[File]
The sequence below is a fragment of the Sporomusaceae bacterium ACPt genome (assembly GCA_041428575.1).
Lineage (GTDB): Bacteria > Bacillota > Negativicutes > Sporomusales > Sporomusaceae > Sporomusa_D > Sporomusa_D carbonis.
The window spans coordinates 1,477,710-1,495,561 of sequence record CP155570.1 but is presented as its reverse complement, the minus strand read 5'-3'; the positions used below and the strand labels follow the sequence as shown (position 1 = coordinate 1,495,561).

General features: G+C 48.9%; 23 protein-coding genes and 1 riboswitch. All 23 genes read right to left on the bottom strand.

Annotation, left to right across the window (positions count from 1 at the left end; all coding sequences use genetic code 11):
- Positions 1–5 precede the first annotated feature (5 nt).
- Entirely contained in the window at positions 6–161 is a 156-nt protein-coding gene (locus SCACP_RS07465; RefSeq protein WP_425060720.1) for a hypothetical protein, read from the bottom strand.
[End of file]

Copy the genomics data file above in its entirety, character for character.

The sequence below is a fragment of the Sporomusaceae bacterium ACPt genome (assembly GCA_041428575.1).
Lineage (GTDB): Bacteria > Bacillota > Negativicutes > Sporomusales > Sporomusaceae > Sporomusa_D > Sporomusa_D carbonis.
The window spans coordinates 1,477,710-1,495,561 of sequence record CP155570.1 but is presented as its reverse complement, the minus strand read 5'-3'; the positions used below and the strand labels follow the sequence as shown (position 1 = coordinate 1,495,561).

General features: G+C 48.9%; 23 protein-coding genes and 1 riboswitch. All 23 genes read right to left on the bottom strand.

Annotation, left to right across the window (positions count from 1 at the left end; all coding sequences use genetic code 11):
- Positions 1–5 precede the first annotated feature (5 nt).
- Entirely contained in the window at positions 6–161 is a 156-nt protein-coding gene (locus SCACP_RS07465; RefSeq protein WP_425060720.1) for a hypothetical protein, read from the bottom strand.